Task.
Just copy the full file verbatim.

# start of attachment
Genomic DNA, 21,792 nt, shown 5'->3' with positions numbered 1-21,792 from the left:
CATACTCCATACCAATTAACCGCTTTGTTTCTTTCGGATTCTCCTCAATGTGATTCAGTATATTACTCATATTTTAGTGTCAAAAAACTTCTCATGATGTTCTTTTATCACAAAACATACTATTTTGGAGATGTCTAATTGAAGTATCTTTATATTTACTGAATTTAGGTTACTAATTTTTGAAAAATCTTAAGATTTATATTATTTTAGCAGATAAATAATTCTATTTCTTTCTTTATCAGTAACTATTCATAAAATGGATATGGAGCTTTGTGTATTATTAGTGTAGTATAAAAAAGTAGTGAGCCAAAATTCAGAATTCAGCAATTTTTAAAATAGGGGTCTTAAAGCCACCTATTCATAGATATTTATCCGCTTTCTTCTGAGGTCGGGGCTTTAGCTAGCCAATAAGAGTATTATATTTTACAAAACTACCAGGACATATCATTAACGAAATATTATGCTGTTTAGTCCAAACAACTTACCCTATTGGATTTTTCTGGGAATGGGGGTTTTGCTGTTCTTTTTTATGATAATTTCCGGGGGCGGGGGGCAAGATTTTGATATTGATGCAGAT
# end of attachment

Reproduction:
Genomic DNA, 21,792 nt, shown 5'->3' with positions numbered 1-21,792 from the left:
CATACTCCATACCAATTAACCGCTTTGTTTCTTTCGGATTCTCCTCAATGTGATTCAGTATATTACTCATATTTTAGTGTCAAAAAACTTCTCATGATGTTCTTTTATCACAAAACATACTATTTTGGAGATGTCTAATTGAAGTATCTTTATATTTACTGAATTTAGGTTACTAATTTTTGAAAAATCTTAAGATTTATATTATTTTAGCAGATAAATAATTCTATTTCTTTCTTTATCAGTAACTATTCATAAAATGGATATGGAGCTTTGTGTATTATTAGTGTAGTATAAAAAAGTAGTGAGCCAAAATTCAGAATTCAGCAATTTTTAAAATAGGGGTCTTAAAGCCACCTATTCATAGATATTTATCCGCTTTCTTCTGAGGTCGGGGCTTTAGCTAGCCAATAAGAGTATTATATTTTACAAAACTACCAGGACATATCATTAACGAAATATTATGCTGTTTAGTCCAAACAACTTACCCTATTGGATTTTTCTGGGAATGGGGGTTTTGCTGTTCTTTTTTATGATAATTTCCGGGGGCGGGGGGCAAGATTTTGATATTGATGCAGAT